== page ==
Polycystic kidney disease for students


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Polycystic kidney disease for students

  1. 1. Polycystic Kidney disease Lecture 52 Cystic Diseases of the Kidney
  2. 2. Mutations in genes located on chromosome 16p13.3 (PKD1) and 4q21 (PKD2),
  3. 3. Possible mechanisms of cyst formation in polycystic kidney disease
  4. 4. Gross Morphology The kidneys are usually bilaterally ENLARGEDand may achieve enormous sizes; weights as high as 4 kg for each kidney have been reported.
  5. 5. Morphology • The external surface appears to be composed solely of a mass of cysts, up to 3 to 4 cm in diameter, with no intervening parenchyma. However, microscopic examination reveals functioning nephrons dispersed between the cysts.
  6. 6. Morphology • The cysts may be filled with •a clear, serous fluidor, • more usually, with turbid, red to brown, • sometimes hemorrhagic fluid.
  7. 7. A and B, Autosomal-dominant adult polycystic kidney disease viewed from the external surface and bisected. The kidney is markedly enlarged and contains numerous dilated cysts.
  8. 8. Clinical Features Many of these patients remain asymptomatic until renal insufficiency announces the presence of the disease.
  9. 9. Clinical Features • Hemorrhage or progressive dilation of cysts may produce PAIN. • Excretion of blood clots causes RENAL COLIC. The enlarged kidneys, usually apparent on abdominal palpation, may induce a dragging sensation.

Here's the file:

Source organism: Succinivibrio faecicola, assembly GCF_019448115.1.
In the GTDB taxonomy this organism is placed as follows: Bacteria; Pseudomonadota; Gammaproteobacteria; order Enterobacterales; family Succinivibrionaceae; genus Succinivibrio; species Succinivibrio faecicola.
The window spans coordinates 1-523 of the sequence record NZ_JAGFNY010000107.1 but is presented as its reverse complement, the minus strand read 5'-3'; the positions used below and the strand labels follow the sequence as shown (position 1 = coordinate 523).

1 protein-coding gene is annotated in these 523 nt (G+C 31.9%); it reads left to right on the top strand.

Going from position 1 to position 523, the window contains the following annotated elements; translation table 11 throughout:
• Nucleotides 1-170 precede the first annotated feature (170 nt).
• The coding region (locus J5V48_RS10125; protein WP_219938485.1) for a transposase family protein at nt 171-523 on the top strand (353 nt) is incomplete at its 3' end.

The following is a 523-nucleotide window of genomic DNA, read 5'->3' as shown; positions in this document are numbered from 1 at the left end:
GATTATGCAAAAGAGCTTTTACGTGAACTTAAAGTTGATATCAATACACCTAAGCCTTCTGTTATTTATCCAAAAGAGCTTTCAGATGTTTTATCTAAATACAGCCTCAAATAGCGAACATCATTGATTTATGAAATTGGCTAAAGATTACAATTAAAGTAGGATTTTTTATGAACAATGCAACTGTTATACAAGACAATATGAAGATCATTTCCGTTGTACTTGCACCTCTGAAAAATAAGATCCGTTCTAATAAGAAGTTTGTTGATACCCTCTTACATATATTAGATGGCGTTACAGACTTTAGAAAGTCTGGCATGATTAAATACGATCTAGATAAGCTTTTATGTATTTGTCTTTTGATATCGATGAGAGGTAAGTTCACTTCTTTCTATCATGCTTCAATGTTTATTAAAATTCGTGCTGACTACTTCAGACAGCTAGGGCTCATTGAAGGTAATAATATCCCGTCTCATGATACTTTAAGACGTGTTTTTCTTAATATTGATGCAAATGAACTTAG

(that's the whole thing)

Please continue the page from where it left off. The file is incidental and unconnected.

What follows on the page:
10. 10. Clinical Features The disease occasionally begins with the insidious onset of hematuria, followed by other features of progressive chronic kidney disease, such as proteinuria (rarely more than 2 gm/day), polyuria, and hypertension.
  11. 11. Clinical features • Patients with PKD2 mutations tend to have an older age at onset and later development of renal failure.
  12. 12. Clinical Features • Both genetic and environmental factors influence disease severity. • Progression is accelerated in blacks (largely correlated with sickle-cell trait), in males, and in the presence of hypertension.
  13. 13. Clinical Features • Intracranial berry aneurysms, presumably from altered expression of polycystin in vascular smooth muscle, arise in the circle of Willis, and subarachnoid hemorrhages from these account for death in about 4% to 10% of individuals.
  14. 14. Extrarenal Manifestations • About 40% have one to several cysts in the liver (polycystic liver disease) that are usually asymptomatic. • The cysts are derived from biliary epithelium. Cysts occur much less frequently in the spleen, pancreas, and lungs.
  15. 15. Extrarenal Manifestations • Mitral valve prolapse and other cardiac valvular anomalies occur in 20% to 25% of patients, but most are asymptomatic. • The clinical diagnosis is made by radiologic imaging techniques.
  16. 16. Clinical Features • This form of chronic renal failure is remarkable in that patients may survive for many years with azotemia slowly progressing to uremia.
  17. 17. PROGNOSIS • Ultimately, • about 40% of adult patients die of coronary or hypertensive heart disease, • 25% of infection, • 15% of a ruptured berry aneurysm or hypertensive intracerebral hemorrhage, and the rest of other causes.